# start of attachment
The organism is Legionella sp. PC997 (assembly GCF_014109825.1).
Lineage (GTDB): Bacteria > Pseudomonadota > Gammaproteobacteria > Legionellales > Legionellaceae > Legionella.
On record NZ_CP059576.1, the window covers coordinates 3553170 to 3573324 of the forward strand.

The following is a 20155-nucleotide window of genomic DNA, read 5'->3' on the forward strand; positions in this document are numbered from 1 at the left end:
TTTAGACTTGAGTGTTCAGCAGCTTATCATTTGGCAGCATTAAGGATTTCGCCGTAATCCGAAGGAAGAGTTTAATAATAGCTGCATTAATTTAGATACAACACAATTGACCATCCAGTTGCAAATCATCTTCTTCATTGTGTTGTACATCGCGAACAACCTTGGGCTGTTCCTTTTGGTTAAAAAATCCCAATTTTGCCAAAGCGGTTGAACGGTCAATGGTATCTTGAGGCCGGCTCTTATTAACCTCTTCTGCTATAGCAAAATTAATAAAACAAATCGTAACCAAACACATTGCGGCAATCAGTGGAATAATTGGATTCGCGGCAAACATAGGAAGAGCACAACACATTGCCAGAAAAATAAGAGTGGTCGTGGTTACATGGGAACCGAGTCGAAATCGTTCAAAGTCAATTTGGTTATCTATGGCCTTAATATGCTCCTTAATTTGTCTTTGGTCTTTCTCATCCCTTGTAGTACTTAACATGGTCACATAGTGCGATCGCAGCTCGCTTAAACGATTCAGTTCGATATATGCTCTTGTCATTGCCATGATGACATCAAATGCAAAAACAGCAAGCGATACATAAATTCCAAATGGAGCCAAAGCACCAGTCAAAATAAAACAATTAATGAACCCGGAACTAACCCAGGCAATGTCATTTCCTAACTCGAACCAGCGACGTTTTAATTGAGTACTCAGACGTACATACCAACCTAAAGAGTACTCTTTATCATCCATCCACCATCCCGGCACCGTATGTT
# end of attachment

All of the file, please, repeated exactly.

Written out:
The organism is Legionella sp. PC997 (assembly GCF_014109825.1).
Lineage (GTDB): Bacteria > Pseudomonadota > Gammaproteobacteria > Legionellales > Legionellaceae > Legionella.
On record NZ_CP059576.1, the window covers coordinates 3553170 to 3573324 of the forward strand.

The following is a 20155-nucleotide window of genomic DNA, read 5'->3' on the forward strand; positions in this document are numbered from 1 at the left end:
TTTAGACTTGAGTGTTCAGCAGCTTATCATTTGGCAGCATTAAGGATTTCGCCGTAATCCGAAGGAAGAGTTTAATAATAGCTGCATTAATTTAGATACAACACAATTGACCATCCAGTTGCAAATCATCTTCTTCATTGTGTTGTACATCGCGAACAACCTTGGGCTGTTCCTTTTGGTTAAAAAATCCCAATTTTGCCAAAGCGGTTGAACGGTCAATGGTATCTTGAGGCCGGCTCTTATTAACCTCTTCTGCTATAGCAAAATTAATAAAACAAATCGTAACCAAACACATTGCGGCAATCAGTGGAATAATTGGATTCGCGGCAAACATAGGAAGAGCACAACACATTGCCAGAAAAATAAGAGTGGTCGTGGTTACATGGGAACCGAGTCGAAATCGTTCAAAGTCAATTTGGTTATCTATGGCCTTAATATGCTCCTTAATTTGTCTTTGGTCTTTCTCATCCCTTGTAGTACTTAACATGGTCACATAGTGCGATCGCAGCTCGCTTAAACGATTCAGTTCGATATATGCTCTTGTCATTGCCATGATGACATCAAATGCAAAAACAGCAAGCGATACATAAATTCCAAATGGAGCCAAAGCACCAGTCAAAATAAAACAATTAATGAACCCGGAACTAACCCAGGCAATGTCATTTCCTAACTCGAACCAGCGACGTTTTAATTGAGTACTCAGACGTACATACCAACCTAAAGAGTACTCTTTATCATCCATCCACCATCCCGGCACCGTATGTT